Most of the ethics of experiments is common morality—avoiding unnecessary harm, seeking permission, treating people (or animals) with respect and fairness. What gives experiments their special moral character is the experimental relationship, which transforms natural subjects (people, animals, societies, environments) into objects of deliberate manipulation. A basic principle of ethics, formulated by Kant, is that one should treat other people as ends in themselves, rather than merely as means to reach one’s own ends. Here the important words are ‘merely’ and ‘people.’ Kant’s principle has been criticized because it apparently excludes societies, animals and environments from moral consideration. His position can be rescued in two ways: extending the concept of ‘person’ to include any creature which has interests, and arguing that mistreatment of nonhuman objects involves indirect mistreatment of the humans whose interests are affected indirectly. More imaginative explorations of the ethical relationship between researcher and the object have been proposed, notably by Heidegger, who proposes that the ‘technological’ attitude itself is what requires moral assessment. Heidegger strongly criticizes the attitude to nature which is involved in turning people and things into mere ‘resources’. Marxian concepts of alienation and exploitation, and feminist discussions of the construction of the docile (female) body run along similar lines. While these concerns are alien to most medical ethics and most analytic philosophy, these themes do arise in many bioethics contexts—for instance, in discussions of cloning, genetic engineering, environmental ethics, and ‘healthy volunteer’ research in pharmacology.

3. The Social Impact of Experiments

An issue now widely discussed is who should have a say in the moral evaluation and social control of experiments. Most scientific experiments on physical systems have from the nineteenth century until the end of the twentieth century been regarded as morally neutral, progressive and acquiring moral significance only when ‘applied’. Medical experiments have had a much more complex public ideology. Some sorts of intervention—for instance, in economics—have not been regarded as experiments at all until recently (because some aspect of controlled and observed manipulation has been lacking).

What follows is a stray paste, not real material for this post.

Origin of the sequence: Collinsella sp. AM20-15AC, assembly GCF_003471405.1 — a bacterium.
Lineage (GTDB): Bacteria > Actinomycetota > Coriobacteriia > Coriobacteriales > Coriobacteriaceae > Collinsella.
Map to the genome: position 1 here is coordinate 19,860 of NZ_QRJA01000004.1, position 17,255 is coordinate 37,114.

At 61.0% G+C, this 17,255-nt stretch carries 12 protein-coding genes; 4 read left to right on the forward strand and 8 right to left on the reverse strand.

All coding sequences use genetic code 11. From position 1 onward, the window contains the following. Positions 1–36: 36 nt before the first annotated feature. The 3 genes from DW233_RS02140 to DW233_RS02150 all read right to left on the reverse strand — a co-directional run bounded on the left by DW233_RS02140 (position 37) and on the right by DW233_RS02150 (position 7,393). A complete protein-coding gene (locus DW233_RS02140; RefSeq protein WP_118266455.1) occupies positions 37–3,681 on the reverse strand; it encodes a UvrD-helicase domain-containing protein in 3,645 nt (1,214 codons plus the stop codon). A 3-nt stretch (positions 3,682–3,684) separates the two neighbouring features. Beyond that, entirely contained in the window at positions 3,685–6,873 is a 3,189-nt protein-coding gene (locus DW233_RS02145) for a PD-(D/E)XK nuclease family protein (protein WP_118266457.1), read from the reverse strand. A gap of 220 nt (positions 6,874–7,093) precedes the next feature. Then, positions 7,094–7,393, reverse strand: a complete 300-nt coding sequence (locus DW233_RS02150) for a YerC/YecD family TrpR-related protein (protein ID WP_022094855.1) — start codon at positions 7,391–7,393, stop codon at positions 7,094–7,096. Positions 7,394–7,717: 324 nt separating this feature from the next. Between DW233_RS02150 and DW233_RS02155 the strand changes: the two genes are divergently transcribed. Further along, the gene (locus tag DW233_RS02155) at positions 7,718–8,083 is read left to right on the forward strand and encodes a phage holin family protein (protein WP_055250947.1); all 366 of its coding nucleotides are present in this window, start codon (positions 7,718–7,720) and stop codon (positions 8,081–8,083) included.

Most experiments have a social impact, internally (the way humans must behave in order for the experiment to succeed) and externally (the socioeconomic impact of the research). Experiments in economics or medicine, for instance, can have important consequences for the participants, which may persist long after the completion of the study. Appropriate mechanisms for rewarding and compensating subjects are needed. Participants may be required to adhere to the experimental protocol longer than they would otherwise choose, in order to preserve the integrity of the experiment. On the other hand, it should also be noted that nonexperimental interventions can be even more consequential than controlled and observed experimental ones, as the move toward ‘evidence-based medicine’ attests.

In many large scale social experiments, participation needs to be protected by democratic assent to the study, which can stand in tension with the need for the subjects to be ‘disciplined’ to behave in compliance with the protocol. This leads to a need for the social control of experiments.

3.1 The Social Control of Experiments

In most democratic societies it is now believed that public scrutiny of research is a good thing, through participation in the governance and ethical oversight of research. One important form of participation in this process is the ‘ethics committee,’ which has been adopted widely as the chief form of ethical review. Other forms of public participation, including helping to set research agendas and standards of performance, have begun to be tried, particularly in areas of widespread public concern (genetic engineering or nuclear power, for instance). A second form of ethical or social assessment is now extensively practiced, the ‘technology’ or ‘impact’ assessment. This involves social and economic analysis of interventions, usually on the basis of more experimentation, and often involving sociological research.